Gamers were excited when FIFA was announced for the Switch, but this was tempered by the fact that it was a game custom-made for the console. While that may sound luxurious, in the sports video game world it meant that the soccer title wouldn't have the same features as the PS4 or Xbox One versions. This is indeed the case with FIFA on the Switch, but after spending some time with the game, I'm more impressed with it than I admit I thought I would be.
The main thing is that it feels like FIFA. The Switch version doesn't use the Frostbite engine (and therefore doesn't have the Journey story mode), but it looks great, and it moves and reacts like you'd expect from the series – even a little tighter than FIFA 17. On the handheld screen it runs at 720p/60fps, and 1080p/60fps when docked. While it doesn't match all the gameplay changes for FIFA 18, it does include some of them such as the revamped crosses, slow dribble controls, and hard tackles.
When it comes to physically playing the game (I played it undocked on the handheld screen), I didn't have a problem playing it like I normally would. It supports all controller configurations of the Switch, although if you play it with the Joy-Con controllers detached and held sideways you not only lose the ability to perform skill moves, it simply isn't comfortable.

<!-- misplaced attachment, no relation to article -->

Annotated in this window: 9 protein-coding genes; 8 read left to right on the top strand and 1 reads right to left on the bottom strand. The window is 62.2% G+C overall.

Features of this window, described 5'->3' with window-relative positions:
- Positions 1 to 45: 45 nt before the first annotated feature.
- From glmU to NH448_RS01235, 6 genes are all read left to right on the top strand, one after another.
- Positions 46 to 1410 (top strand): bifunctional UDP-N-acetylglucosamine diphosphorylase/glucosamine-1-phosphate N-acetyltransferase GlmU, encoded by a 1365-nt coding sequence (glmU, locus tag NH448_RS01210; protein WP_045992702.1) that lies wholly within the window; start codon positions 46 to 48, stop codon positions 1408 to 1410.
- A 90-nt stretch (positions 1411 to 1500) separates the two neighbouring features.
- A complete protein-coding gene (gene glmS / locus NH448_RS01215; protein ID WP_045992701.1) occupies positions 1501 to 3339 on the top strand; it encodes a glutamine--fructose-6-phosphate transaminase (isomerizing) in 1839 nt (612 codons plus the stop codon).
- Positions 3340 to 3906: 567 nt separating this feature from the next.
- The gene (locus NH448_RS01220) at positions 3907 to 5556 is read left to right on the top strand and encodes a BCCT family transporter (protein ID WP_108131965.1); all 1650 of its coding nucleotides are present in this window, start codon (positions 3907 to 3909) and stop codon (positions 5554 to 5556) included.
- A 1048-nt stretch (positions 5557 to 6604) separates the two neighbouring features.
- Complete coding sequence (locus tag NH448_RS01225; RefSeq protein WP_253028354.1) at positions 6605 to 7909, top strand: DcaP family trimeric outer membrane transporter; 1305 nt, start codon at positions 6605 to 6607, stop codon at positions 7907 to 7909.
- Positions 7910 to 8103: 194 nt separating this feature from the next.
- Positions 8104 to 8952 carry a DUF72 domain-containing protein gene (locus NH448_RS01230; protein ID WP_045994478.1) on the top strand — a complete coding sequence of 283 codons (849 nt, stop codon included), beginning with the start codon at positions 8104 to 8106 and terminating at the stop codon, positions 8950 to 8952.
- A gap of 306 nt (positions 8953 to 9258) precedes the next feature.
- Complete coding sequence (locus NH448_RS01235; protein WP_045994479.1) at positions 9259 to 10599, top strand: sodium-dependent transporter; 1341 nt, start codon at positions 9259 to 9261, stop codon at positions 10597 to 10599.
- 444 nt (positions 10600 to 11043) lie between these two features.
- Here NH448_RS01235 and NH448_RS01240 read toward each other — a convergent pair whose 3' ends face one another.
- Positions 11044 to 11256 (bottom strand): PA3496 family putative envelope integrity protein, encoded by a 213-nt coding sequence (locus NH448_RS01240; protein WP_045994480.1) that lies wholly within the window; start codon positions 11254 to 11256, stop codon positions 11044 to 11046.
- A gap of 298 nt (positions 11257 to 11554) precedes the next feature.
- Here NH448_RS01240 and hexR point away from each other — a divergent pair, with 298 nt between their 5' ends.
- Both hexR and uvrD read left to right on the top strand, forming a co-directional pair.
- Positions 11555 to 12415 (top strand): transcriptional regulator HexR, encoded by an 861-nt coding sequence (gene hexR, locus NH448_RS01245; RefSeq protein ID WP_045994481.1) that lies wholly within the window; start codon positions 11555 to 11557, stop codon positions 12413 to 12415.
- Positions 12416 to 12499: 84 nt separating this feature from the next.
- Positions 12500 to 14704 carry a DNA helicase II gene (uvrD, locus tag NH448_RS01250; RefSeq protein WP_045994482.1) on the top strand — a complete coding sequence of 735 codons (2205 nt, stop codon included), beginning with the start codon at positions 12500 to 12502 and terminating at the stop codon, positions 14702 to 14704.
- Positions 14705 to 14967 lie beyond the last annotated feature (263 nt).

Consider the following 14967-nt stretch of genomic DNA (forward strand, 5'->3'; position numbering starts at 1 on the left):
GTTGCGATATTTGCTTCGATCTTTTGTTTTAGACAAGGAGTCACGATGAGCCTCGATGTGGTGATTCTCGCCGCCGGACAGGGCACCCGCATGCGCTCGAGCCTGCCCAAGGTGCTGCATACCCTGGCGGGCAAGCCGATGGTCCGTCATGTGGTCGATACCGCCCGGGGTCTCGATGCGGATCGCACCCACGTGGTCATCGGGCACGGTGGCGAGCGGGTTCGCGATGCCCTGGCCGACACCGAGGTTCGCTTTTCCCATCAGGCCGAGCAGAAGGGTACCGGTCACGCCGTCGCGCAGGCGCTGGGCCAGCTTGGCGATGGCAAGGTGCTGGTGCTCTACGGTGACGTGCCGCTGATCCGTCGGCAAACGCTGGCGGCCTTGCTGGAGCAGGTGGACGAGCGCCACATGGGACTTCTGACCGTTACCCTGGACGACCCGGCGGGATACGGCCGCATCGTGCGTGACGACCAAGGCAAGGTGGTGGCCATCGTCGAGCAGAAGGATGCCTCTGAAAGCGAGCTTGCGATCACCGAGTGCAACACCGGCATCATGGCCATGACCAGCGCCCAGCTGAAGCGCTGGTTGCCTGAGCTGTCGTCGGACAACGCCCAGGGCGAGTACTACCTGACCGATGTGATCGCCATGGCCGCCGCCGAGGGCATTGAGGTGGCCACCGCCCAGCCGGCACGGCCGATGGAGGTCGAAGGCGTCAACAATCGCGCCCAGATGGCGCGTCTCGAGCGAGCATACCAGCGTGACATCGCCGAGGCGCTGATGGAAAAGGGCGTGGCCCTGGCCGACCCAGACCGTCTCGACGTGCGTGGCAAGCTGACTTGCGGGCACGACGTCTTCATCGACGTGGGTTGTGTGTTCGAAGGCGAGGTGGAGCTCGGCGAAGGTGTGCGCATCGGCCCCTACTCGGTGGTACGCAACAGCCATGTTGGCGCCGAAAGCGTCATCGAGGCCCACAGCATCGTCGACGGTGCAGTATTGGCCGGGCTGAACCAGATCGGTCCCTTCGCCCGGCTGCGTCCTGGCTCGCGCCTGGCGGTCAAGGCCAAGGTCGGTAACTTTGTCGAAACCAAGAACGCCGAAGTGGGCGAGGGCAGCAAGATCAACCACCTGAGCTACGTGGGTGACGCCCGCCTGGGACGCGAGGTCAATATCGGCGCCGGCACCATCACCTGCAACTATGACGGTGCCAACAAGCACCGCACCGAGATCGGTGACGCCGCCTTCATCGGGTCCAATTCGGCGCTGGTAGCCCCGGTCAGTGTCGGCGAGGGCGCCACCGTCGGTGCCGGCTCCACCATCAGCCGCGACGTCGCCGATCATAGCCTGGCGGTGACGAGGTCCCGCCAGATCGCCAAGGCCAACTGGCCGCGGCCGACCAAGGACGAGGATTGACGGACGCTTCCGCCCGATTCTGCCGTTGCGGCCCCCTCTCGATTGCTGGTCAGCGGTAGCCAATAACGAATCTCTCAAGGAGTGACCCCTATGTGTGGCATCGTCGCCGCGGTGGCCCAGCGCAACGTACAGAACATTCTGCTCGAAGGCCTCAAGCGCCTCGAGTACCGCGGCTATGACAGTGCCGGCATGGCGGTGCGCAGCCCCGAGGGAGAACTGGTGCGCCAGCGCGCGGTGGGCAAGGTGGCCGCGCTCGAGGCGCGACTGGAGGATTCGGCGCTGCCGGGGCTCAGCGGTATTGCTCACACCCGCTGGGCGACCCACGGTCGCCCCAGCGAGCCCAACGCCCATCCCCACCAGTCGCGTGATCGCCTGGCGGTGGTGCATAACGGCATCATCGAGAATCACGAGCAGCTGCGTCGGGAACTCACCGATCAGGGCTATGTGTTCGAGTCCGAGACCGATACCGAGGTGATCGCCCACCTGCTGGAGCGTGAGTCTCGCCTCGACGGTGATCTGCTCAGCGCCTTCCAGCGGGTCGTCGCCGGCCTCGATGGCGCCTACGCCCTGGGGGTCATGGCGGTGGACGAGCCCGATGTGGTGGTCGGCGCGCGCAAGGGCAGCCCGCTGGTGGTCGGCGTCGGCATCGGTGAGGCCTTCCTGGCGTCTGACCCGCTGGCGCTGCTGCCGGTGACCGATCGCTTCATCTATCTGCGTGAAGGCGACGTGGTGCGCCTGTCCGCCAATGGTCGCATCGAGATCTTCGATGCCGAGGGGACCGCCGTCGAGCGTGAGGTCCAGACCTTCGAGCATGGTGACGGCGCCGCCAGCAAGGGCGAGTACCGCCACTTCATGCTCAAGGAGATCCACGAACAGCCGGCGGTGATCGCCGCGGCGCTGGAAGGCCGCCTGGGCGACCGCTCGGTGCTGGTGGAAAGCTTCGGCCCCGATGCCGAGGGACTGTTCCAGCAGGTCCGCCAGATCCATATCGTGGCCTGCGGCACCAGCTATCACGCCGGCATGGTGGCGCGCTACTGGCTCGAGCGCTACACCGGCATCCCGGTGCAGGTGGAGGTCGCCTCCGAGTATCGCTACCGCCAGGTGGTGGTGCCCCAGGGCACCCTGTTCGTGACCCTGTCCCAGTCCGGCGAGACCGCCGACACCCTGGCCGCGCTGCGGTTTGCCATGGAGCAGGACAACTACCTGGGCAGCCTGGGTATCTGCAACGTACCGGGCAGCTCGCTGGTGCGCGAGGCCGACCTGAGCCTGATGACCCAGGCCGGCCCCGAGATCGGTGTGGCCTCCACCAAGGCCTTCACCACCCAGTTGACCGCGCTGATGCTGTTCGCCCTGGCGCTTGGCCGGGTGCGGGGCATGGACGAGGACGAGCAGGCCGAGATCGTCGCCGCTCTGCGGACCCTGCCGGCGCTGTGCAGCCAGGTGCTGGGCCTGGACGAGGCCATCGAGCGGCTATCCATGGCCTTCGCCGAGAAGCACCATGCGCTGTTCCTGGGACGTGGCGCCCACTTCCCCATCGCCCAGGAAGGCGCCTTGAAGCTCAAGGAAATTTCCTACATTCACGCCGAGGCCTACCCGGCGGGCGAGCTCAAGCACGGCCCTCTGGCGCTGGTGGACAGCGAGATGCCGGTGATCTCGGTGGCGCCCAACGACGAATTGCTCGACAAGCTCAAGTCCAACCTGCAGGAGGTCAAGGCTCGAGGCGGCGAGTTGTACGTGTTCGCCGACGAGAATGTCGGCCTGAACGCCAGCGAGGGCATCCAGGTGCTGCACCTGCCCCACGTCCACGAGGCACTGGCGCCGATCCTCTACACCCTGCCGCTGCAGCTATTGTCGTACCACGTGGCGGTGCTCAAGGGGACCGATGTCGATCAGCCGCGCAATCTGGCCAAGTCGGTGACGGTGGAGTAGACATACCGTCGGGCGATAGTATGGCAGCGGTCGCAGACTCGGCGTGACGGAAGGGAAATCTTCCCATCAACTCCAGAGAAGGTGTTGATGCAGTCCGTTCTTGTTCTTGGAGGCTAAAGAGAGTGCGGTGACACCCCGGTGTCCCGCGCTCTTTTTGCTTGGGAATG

As far as features go, a big plus for the title is that it includes FIFA's popular Ultimate Team mode. Moreover, EA is running all the same promotions, tournaments, card drops, etc. as the other versions at the same time. The mode also includes everything from auctions to the new Icons soccer legends cards.
A cool Switch-specific feature is called Local Seasons (modeled after the Seasons multi-game online format) which you can play against a nearby friend without internet via the hardware's local wireless. I asked producer Andrei Lăzărescu from developer EA Romania if there are any other Switch-exclusive features still unannounced, and he said, "maybe."
The producer says that the Switch version features the core elements of the career mode for FIFA 18, but given that EA hasn't detailed that mode at all for any of the versions of the title, it's too early to say what exactly is missing. The game also includes the women's teams and Cup tournament, as well as all the leagues, teams, and kits of the current-gen versions.
I'd certainly prefer the Switch version of FIFA 18 to have all the same features as the other versions. Regardless, FIFA 18 is definite step up from previous port attempts that were woefully inadequate. It's a game that not only has a capable feature set, but a solid gameplay foundation.